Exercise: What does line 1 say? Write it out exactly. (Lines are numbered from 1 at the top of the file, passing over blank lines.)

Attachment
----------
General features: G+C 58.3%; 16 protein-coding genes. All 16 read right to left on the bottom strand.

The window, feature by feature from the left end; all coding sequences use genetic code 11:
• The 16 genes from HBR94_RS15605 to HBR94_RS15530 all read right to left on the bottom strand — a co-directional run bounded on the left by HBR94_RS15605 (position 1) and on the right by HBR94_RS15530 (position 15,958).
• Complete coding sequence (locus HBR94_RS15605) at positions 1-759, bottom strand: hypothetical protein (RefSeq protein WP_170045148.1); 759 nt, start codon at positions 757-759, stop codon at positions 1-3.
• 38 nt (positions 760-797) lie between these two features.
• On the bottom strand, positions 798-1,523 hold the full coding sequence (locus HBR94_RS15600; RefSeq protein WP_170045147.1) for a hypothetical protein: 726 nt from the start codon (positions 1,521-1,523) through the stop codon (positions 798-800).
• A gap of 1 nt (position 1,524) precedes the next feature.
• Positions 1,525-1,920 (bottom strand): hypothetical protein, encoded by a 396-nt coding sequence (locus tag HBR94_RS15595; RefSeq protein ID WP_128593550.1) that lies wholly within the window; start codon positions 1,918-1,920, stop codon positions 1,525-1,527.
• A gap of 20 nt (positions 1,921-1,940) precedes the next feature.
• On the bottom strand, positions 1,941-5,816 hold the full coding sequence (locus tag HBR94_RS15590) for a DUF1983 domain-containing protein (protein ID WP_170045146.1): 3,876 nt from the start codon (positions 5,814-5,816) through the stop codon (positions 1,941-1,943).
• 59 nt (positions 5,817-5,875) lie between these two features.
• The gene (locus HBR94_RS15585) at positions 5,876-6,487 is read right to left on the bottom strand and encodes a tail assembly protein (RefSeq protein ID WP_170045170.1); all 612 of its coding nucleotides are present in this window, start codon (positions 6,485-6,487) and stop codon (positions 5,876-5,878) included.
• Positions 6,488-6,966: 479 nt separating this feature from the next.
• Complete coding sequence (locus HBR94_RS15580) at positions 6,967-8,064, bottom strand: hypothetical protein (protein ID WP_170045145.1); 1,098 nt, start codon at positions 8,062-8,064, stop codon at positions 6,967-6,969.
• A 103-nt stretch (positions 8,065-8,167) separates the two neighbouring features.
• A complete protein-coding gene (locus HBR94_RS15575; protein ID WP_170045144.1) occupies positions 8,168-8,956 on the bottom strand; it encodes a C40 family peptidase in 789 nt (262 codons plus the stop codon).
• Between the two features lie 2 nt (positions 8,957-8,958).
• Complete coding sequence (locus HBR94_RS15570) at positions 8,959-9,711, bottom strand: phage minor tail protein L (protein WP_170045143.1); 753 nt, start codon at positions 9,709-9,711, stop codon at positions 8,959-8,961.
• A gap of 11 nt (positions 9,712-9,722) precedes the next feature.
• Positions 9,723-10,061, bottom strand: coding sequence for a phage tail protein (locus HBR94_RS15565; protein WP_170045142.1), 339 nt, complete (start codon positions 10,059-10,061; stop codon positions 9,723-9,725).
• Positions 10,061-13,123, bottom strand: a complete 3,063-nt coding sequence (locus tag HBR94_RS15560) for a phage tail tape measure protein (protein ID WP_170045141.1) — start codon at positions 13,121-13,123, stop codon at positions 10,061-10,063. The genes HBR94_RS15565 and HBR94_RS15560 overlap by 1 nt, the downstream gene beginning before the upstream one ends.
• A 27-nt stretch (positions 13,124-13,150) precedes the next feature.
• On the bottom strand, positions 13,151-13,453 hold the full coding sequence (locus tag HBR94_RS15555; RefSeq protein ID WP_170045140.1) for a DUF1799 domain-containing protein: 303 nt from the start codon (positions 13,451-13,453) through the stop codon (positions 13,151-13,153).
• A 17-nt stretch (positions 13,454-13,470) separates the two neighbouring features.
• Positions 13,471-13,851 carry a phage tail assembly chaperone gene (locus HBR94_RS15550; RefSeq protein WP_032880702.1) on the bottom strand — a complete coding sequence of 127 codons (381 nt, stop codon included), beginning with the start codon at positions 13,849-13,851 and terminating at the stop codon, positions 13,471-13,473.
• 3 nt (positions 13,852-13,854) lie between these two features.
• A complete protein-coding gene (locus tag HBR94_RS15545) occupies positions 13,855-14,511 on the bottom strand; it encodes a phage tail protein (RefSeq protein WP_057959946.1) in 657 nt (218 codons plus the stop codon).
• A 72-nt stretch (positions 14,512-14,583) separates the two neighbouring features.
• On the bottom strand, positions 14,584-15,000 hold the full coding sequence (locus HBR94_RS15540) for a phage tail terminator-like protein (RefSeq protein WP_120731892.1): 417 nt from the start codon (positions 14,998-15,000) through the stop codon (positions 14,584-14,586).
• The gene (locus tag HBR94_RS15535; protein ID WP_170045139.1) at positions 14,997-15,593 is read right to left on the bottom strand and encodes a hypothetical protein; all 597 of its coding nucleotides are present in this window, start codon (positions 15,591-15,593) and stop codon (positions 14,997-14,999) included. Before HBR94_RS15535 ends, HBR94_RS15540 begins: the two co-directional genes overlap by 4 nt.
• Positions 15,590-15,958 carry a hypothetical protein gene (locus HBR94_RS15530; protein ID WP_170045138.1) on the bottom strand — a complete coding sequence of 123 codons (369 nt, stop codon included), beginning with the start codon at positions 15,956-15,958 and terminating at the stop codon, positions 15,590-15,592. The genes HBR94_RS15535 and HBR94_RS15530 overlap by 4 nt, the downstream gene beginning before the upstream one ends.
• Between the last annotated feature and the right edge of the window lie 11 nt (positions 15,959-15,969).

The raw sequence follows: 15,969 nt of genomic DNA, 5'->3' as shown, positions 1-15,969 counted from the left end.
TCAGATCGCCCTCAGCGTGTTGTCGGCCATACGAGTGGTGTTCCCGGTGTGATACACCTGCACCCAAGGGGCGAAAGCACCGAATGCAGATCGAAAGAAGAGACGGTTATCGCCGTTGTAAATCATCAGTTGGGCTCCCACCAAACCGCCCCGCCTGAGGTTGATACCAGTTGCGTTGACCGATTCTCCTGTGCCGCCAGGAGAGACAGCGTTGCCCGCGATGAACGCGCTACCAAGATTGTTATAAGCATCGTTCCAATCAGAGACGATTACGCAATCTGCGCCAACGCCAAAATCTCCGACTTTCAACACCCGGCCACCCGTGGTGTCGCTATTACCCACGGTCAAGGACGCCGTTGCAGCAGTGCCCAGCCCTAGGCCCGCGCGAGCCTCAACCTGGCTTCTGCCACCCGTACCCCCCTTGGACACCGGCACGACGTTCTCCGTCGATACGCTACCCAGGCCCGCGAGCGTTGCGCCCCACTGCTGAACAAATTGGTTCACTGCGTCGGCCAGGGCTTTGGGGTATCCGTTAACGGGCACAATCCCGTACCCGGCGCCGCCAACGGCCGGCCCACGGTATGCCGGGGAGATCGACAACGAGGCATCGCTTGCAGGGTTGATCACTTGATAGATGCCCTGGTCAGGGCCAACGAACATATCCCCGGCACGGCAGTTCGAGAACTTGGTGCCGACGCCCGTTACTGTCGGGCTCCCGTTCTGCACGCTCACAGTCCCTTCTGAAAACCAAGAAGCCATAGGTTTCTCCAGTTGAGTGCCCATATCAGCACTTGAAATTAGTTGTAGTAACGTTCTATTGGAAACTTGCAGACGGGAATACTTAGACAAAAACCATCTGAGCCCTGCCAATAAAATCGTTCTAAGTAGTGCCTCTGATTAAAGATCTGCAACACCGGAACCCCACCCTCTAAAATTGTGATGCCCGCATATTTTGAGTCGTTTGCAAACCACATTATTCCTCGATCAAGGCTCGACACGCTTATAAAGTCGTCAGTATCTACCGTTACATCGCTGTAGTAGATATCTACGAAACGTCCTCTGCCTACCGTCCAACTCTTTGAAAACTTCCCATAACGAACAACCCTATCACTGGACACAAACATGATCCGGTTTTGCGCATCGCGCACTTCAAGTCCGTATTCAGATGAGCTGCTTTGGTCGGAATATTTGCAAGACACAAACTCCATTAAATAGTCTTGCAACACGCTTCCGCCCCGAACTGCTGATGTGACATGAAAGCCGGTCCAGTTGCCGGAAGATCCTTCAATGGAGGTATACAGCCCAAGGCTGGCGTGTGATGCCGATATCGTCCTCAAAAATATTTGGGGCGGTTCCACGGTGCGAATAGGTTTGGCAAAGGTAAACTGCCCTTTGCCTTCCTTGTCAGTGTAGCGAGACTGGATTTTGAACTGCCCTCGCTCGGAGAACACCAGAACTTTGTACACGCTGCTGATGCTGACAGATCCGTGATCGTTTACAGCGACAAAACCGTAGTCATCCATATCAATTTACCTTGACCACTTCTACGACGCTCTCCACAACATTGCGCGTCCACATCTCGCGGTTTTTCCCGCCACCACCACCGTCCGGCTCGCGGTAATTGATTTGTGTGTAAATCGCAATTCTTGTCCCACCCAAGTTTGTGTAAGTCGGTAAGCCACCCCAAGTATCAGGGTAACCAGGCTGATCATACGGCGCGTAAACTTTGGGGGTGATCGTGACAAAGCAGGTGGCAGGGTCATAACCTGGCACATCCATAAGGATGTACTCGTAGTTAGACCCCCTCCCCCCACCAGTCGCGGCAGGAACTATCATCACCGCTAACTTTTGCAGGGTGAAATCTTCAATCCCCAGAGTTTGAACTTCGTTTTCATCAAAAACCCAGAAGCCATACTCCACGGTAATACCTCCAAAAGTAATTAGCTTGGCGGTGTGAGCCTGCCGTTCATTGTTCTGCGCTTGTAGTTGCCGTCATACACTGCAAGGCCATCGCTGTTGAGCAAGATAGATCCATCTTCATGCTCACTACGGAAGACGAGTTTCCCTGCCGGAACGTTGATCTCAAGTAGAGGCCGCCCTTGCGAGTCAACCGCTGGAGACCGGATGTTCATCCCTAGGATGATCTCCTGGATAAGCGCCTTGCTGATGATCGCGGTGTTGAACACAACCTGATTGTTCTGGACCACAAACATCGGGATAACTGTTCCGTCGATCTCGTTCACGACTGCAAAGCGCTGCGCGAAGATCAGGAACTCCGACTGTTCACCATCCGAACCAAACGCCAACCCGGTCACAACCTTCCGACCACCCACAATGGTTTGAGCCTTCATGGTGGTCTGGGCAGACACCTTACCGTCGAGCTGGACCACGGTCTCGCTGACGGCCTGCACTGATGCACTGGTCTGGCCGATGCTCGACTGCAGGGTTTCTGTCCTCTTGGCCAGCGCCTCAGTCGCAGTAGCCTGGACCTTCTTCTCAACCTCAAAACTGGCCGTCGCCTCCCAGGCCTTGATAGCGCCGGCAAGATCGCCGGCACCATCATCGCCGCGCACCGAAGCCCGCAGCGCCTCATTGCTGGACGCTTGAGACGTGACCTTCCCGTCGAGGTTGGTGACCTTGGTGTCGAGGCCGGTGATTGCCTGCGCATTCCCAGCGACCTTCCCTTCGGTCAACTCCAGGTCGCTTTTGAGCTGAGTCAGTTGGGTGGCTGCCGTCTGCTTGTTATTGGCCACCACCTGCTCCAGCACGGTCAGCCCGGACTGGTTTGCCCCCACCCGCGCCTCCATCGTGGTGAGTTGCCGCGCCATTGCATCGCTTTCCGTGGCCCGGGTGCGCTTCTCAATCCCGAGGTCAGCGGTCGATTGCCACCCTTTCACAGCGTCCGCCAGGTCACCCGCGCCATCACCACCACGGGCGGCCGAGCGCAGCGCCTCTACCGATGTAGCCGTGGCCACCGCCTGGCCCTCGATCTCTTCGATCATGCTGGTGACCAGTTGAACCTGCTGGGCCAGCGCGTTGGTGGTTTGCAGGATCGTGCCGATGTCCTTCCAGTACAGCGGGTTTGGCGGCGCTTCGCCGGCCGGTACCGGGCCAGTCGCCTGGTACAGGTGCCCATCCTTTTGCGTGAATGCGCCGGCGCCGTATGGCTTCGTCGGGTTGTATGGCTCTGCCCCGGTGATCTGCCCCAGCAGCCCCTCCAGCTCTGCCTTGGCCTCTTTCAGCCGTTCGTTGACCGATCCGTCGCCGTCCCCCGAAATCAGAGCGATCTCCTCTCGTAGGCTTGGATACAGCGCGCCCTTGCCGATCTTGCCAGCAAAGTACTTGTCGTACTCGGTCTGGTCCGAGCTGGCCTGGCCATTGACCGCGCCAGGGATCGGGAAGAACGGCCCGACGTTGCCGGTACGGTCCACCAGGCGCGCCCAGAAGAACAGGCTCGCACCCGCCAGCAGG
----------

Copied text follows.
General features: G+C 58.3%; 16 protein-coding genes. All 16 read right to left on the bottom strand.